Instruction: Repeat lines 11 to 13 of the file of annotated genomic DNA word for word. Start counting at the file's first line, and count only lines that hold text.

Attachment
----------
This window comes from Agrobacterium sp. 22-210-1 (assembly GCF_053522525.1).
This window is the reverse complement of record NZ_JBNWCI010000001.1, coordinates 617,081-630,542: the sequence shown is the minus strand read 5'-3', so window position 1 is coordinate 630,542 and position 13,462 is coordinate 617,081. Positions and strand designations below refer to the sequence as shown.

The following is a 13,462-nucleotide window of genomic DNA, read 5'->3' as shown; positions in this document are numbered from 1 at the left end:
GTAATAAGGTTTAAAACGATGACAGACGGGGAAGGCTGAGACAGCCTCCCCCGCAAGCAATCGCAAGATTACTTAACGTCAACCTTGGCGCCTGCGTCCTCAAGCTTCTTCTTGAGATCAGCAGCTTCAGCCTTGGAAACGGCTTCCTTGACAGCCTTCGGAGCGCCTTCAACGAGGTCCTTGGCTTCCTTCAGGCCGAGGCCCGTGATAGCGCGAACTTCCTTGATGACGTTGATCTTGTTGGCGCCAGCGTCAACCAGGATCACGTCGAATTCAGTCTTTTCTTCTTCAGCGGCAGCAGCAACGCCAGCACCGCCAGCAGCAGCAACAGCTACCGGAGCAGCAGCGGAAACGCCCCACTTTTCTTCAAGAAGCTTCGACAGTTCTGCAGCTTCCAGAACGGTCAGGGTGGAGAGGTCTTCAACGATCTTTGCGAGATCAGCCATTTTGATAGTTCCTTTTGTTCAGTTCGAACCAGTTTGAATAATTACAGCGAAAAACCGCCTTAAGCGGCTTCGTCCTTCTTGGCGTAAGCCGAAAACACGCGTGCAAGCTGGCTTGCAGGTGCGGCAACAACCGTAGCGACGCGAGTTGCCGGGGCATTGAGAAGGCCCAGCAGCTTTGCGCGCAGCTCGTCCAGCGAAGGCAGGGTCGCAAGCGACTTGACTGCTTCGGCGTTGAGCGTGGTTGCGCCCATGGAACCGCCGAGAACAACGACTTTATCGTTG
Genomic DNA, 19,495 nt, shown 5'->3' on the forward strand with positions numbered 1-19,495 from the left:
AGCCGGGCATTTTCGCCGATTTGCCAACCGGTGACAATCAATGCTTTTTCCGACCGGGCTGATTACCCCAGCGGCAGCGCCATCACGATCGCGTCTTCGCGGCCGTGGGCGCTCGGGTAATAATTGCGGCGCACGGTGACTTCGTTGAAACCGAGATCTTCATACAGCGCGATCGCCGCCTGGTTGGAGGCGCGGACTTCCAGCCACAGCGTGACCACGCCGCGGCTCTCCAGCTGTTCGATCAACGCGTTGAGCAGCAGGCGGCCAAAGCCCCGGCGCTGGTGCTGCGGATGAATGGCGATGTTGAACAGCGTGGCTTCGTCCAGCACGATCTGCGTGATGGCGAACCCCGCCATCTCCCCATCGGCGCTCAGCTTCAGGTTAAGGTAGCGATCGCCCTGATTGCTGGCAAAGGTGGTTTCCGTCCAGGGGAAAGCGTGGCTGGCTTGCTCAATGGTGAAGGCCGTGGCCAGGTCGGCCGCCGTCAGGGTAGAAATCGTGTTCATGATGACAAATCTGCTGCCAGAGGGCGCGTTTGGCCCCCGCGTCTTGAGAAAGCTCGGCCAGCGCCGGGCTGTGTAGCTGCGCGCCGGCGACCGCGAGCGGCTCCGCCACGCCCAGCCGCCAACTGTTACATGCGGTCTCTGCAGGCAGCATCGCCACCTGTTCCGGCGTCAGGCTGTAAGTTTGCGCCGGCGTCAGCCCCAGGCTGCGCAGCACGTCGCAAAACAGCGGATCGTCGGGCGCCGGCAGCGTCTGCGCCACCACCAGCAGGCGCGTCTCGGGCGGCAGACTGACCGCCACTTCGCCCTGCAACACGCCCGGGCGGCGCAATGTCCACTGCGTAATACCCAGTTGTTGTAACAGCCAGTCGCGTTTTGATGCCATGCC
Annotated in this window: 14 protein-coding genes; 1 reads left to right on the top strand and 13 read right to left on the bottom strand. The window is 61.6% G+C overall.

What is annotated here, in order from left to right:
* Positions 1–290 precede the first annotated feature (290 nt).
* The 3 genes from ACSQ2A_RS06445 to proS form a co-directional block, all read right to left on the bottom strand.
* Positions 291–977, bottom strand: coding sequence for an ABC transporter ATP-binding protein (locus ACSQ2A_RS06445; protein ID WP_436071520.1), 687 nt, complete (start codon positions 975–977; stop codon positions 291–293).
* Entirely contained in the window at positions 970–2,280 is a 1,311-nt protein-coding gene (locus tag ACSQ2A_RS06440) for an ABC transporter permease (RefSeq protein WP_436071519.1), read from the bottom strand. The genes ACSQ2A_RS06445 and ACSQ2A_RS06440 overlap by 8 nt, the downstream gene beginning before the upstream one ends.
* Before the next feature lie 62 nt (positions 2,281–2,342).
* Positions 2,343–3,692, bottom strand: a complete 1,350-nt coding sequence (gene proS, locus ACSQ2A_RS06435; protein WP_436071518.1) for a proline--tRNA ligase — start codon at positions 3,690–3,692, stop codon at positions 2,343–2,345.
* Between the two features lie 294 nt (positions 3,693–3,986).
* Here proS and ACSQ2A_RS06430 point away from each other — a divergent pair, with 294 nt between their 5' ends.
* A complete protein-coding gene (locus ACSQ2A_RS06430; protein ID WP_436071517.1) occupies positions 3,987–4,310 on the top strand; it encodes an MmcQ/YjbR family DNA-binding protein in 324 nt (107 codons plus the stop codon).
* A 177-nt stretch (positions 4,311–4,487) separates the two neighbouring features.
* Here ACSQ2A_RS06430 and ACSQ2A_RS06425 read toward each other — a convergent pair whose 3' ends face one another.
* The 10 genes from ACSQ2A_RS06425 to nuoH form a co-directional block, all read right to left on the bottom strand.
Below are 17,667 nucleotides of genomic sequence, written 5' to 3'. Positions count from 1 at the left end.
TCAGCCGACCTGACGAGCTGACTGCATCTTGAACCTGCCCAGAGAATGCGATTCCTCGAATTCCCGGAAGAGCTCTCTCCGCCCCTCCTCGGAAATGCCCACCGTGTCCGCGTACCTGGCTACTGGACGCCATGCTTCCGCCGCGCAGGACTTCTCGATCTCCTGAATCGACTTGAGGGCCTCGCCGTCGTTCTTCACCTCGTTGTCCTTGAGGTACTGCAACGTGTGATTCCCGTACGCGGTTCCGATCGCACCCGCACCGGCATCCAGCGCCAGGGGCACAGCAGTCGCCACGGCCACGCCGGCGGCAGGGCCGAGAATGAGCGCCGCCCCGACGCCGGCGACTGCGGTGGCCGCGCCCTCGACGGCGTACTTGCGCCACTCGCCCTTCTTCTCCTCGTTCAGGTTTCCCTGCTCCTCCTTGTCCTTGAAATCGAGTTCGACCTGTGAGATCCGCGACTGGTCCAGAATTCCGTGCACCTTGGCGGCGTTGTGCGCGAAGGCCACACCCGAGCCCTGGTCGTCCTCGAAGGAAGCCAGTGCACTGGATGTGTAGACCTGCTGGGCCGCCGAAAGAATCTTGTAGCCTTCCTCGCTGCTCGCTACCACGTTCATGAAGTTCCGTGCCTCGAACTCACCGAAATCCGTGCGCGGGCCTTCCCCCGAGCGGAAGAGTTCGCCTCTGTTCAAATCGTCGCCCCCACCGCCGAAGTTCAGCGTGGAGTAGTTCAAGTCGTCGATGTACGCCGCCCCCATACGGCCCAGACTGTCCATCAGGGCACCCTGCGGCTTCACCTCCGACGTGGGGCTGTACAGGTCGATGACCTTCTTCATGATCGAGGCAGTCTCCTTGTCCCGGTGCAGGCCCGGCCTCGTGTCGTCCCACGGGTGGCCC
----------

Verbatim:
* Positions 291–977, bottom strand: coding sequence for an ABC transporter ATP-binding protein (locus ACSQ2A_RS06445; protein ID WP_436071520.1), 687 nt, complete (start codon positions 975–977; stop codon positions 291–293).
* Entirely contained in the window at positions 970–2,280 is a 1,311-nt protein-coding gene (locus tag ACSQ2A_RS06440) for an ABC transporter permease (RefSeq protein WP_436071519.1), read from the bottom strand. The genes ACSQ2A_RS06445 and ACSQ2A_RS06440 overlap by 8 nt, the downstream gene beginning before the upstream one ends.
* Before the next feature lie 62 nt (positions 2,281–2,342).